NASA’s small aircraft transportation system (SATS), a five-year, $69 million project aimed at maximizing the benefits of light aircraft and small airports, announced at EAA AirVenture in Oshkosh that it selected four teams to participate in its initial research and development phase. The Maryland team will focus on evolving existing flight procedures, integrating new technology and studying human factors.
Synthetic vision system
Rockwell Collins is applying years of flight-test research to its new Pro Line Fusion integrated avionics system by combining computer-generated synthetic scenes with infrared enhanced-vision views on the primary flight displays and HUD. The goal, the company proclaims, is to give business jet crews the ability to “go anywhere, anytime.”
You may have seen the ads on TV.
Ibis Aerospace selected the FlightLogic synthetic vision system from Chelton Avionics of Boise, Idaho, for its Ae270 a turboprop single, which is scheduled for certification by the end of this year. FlightLogic combines HUD symbology with real-time forward-looking 3-D views of terrain and obstacles, and the so-called highway-in-the-sky concept (in which the pilot flies the airplane on the approach through a series of virtual boxes).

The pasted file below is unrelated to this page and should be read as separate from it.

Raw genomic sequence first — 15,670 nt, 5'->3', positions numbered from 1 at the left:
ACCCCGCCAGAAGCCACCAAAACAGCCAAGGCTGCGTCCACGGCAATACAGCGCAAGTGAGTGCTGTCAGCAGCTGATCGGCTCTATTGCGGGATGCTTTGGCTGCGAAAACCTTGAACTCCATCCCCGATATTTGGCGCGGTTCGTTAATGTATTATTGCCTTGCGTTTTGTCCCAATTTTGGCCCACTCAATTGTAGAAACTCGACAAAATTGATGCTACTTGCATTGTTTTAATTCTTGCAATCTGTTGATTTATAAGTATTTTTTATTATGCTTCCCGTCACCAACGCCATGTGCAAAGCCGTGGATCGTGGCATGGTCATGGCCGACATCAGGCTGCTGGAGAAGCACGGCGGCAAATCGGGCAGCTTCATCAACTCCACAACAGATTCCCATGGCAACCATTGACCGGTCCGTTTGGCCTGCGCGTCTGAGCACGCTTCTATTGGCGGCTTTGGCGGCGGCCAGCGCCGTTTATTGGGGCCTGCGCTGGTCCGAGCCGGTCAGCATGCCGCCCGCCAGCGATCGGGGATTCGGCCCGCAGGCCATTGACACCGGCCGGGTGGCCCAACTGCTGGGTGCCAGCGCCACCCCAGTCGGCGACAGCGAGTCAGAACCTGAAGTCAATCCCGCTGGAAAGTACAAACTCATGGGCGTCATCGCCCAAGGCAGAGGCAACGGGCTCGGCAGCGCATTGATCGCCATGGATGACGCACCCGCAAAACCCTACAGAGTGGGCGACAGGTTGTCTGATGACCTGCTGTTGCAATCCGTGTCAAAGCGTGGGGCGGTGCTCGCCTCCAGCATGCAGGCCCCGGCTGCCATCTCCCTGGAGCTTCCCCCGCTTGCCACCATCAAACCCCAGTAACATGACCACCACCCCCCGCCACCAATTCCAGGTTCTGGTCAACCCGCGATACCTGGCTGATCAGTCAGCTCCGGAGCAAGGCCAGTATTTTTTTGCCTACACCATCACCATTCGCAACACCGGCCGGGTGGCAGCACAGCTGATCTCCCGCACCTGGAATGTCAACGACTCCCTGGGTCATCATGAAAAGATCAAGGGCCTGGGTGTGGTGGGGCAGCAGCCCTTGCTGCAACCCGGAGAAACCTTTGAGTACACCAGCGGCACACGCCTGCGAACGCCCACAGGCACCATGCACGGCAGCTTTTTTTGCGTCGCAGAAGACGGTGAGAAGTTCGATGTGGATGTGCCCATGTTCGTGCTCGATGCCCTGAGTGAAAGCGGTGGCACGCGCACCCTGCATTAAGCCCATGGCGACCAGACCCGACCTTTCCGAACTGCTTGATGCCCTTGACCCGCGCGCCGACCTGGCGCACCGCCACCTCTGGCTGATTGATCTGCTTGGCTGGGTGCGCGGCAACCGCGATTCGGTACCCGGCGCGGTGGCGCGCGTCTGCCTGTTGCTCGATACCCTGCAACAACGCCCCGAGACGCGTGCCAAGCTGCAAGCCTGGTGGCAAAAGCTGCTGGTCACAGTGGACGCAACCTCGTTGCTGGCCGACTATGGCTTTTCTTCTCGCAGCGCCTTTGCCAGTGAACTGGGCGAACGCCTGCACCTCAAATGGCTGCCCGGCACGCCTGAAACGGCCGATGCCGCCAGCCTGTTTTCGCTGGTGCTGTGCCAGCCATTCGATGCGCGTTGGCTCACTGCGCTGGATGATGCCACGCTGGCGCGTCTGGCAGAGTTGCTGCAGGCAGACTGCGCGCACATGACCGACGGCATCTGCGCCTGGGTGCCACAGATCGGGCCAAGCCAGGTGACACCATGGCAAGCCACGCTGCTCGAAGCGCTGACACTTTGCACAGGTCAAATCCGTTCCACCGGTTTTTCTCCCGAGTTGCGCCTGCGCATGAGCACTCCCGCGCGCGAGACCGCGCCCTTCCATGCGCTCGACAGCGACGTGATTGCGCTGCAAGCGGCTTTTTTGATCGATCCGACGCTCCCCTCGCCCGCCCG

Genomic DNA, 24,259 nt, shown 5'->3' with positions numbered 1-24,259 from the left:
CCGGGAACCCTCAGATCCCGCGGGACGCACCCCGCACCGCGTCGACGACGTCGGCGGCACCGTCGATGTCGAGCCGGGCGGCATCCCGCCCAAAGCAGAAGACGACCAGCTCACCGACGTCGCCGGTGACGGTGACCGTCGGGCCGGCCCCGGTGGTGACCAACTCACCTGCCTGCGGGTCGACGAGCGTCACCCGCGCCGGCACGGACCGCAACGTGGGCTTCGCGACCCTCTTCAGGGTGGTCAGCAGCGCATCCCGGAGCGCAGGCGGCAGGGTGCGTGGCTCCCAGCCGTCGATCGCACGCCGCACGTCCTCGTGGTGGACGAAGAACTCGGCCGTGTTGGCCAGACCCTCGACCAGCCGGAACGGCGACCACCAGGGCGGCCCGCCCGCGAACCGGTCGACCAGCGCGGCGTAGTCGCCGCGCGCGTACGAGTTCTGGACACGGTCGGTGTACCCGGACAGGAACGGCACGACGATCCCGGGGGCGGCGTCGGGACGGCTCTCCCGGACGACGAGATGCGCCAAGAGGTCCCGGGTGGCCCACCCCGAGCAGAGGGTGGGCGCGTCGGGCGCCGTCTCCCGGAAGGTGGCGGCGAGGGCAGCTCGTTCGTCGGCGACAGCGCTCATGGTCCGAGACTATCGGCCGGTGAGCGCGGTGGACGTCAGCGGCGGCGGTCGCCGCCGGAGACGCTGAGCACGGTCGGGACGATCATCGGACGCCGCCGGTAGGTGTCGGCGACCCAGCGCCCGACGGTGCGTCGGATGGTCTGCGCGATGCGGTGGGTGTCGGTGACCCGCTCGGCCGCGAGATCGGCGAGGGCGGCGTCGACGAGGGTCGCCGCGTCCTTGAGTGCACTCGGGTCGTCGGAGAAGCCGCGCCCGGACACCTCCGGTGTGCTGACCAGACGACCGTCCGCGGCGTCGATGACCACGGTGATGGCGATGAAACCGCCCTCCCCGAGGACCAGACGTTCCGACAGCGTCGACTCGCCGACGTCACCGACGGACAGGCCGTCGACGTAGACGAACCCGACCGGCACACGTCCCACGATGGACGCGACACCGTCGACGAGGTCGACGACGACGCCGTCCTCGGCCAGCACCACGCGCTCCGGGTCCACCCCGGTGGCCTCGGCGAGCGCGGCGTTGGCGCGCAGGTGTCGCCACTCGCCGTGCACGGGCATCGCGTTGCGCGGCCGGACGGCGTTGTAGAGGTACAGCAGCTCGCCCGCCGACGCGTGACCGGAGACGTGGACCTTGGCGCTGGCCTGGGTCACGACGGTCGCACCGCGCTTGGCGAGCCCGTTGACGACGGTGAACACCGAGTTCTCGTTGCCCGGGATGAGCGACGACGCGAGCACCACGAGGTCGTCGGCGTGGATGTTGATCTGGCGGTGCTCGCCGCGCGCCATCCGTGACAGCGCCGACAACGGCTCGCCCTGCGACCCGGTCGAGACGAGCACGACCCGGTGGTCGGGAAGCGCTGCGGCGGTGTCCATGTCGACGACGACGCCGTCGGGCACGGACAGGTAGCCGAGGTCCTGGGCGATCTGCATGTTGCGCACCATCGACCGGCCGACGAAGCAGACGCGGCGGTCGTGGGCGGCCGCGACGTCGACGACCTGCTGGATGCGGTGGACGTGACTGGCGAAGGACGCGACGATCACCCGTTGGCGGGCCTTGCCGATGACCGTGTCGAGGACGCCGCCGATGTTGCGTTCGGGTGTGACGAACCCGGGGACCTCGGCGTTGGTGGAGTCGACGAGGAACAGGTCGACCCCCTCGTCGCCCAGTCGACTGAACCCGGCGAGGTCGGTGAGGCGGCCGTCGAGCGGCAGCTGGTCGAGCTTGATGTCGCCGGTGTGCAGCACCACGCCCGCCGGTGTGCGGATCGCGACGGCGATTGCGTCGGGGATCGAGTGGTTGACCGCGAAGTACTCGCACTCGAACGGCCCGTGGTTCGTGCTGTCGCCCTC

Perched at the top of Gulfstream’s lineup of luxury business jets sits the G550, a longer-legged and heavier version of the G500 for which the original GV and GV-SP lend their names. The $45 million G550’s list of improvements over the G500 includes true New York-to-Tokyo nonstop range, increased payload-carrying capability, higher cruise speed and shorter takeoff distances.
The annual avionics trade show hosted by the Aircraft Electronics Association is a good place to get the lowdown on emerging industry trends and try out the latest cockpit and cabin gear from an array of manufacturers and suppliers.
In an experiment reminiscent of Jimmy Doolittle’s trailblazing instrument blind flight in 1929, researchers at Canada’s National Research Council (NRC) have conducted a full takeoff and landing flight of their testbed fly-by-wire Bell 205 helicopter controlled by a pilot completely “under the hood” and receiving all his visual cues via a helmet-mounted enhanced synthetic vision system (ESVS).
Boeing Business Jets said it plans to install the Rockwell Collins Flight Dynamics Head-up Guidance System (HGS-4000) as standard equipment in all BBJs and BBJ2s. In addition to traditional HUD functions, the HGS-4000 provides improved low-visibility takeoff guidance as well as runway deceleration cueing, readout of remaining runway length and unusual-attitude recovery cues, said BBJ chief pilot Mike Hewett.
The typical business airplane at different points in its lifetime will receive overhauled engines, a refurbished interior and more than a few coats of fresh paint, along with a host of required periodic maintenance checks and upgrades, all of which constitute the obligatory costs of operating a business jet or turboprop.
“We believe the electronic flight bag is just the beginning of a trend,” said Philippe Roy, general manager of Mercury Computer Systems’ avionics and unmanned systems group.